GSSAThe 1820 Settler Correspondence
 as preserved in the National Archives, Kew
 and edited by Sue Mackay

1820 Settler Correspondence before emigration

ALL the 1819 correspondence from CO48/41 through CO48/46 has been transcribed whether or not the writers emigrated to the Cape. Those written by people who did become settlers, as listed in "The Settler Handbook" by M.D. Nash (Chameleon Press 1987), are labelled 1820 Settler and the names of actual settlers in the text appear in red.

THOMAS, William

National Archives, Kew CO48/46, 43

No.4 Harper Street

New Kent Road

July 26th 1819

Sir,

I would esteem it a great favour if you would oblige me with further information respecting the encouragement to individuals to emigrate to the Cape of Good Hope.

It as already been stated that a grant of 100 acres of land be given and that ten pounds be deposited in the hands of Government and to be returned on their arrival at the Cape, that the lands be measured and the individuals to be put into possession free of expence, but should those who are inclined to emigrate have nothing but the ten pounds I doubt but they will be seriously situated before they could receive any assistance from the land they are about to cultivate. The statement in the papers inform us that the victualling at the expence of the Government shall cease on their landing. I should suppose it meant on their arrival at the spot of ground allotted them. Thinking seriously of going, I beg you will oblige me with information on the following heads.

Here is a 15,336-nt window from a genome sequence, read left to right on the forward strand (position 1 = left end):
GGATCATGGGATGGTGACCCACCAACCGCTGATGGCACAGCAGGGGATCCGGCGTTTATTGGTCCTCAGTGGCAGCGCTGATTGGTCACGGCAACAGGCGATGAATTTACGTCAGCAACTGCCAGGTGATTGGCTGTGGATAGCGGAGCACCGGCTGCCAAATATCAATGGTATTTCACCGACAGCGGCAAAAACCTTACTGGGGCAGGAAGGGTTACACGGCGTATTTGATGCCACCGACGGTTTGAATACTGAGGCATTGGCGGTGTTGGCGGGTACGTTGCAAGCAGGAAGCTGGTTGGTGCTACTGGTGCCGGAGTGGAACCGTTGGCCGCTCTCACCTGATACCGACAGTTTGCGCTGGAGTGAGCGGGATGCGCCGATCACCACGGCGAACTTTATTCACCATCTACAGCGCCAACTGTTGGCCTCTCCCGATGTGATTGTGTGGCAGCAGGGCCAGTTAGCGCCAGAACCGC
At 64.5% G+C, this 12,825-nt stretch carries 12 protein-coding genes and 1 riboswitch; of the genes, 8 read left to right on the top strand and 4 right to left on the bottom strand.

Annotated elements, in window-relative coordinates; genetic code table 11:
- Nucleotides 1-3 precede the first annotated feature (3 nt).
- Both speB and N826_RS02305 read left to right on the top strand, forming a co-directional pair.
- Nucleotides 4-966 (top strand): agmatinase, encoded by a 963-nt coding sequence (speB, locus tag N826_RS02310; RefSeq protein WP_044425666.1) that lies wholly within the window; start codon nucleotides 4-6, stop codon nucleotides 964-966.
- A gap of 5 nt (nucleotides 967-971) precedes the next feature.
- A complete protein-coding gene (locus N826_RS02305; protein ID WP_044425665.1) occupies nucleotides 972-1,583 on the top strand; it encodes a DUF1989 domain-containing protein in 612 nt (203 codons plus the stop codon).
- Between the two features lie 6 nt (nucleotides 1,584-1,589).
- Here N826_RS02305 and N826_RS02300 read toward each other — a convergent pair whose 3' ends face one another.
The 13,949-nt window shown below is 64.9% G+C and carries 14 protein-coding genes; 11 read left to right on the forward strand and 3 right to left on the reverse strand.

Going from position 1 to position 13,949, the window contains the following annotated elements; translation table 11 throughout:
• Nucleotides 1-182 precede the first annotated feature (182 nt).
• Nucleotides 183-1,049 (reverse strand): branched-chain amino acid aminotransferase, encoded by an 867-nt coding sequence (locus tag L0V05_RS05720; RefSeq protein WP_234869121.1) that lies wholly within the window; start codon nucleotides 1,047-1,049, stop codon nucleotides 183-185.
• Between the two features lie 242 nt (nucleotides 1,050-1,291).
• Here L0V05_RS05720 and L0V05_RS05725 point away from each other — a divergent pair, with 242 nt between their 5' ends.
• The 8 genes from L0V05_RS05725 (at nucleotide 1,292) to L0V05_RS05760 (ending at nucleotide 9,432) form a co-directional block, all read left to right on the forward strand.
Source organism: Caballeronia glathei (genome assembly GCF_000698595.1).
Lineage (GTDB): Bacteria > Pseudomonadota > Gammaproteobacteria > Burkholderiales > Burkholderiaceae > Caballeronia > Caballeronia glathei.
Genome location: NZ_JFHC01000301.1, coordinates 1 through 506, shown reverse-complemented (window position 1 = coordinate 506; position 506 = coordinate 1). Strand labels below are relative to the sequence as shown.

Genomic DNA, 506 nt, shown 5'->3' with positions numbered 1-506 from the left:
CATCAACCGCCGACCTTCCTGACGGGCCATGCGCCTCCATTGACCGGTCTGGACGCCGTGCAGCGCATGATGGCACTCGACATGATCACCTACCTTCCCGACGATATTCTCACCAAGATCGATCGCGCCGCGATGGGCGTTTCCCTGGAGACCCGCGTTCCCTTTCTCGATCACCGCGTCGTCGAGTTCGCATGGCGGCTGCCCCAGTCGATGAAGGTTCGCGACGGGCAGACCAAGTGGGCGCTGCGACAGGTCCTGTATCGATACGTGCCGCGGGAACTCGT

- Whether those who emigrate will be supplied with provisions till they arrive at the spot of ground allotted them or whether the victualling ceases at the landing on the Cape.

- Whether they will be supplied by Government with implements for agriculture, seed &c

- Whether they will be furnished with a horse, a cow and what other animals are actually wanted.

As an encouragement I suppose I need not mention whether Government will so order things as to put those who emigrate out of all fear of being molested by the natives around them, and lastly whether the sum of ten pounds (under whatsoever circumstances those emigrated are sent) used with economy is sufficient to support a man his wife & two children till the land he as cultivated will produce enough for their subsistence. I mention this last article as I am confident many who are inclined to emigrate are in those circumstances as even to find difficulty in raising this small sum. Your kindness in answering the above will anxiously be expected by

Your much obliged humble servant

Wm. THOMAS

PS I beg further to intrude on your kindness to state the distance from the Cape those emigrating are likely to be situated.

Wm. THOMAS

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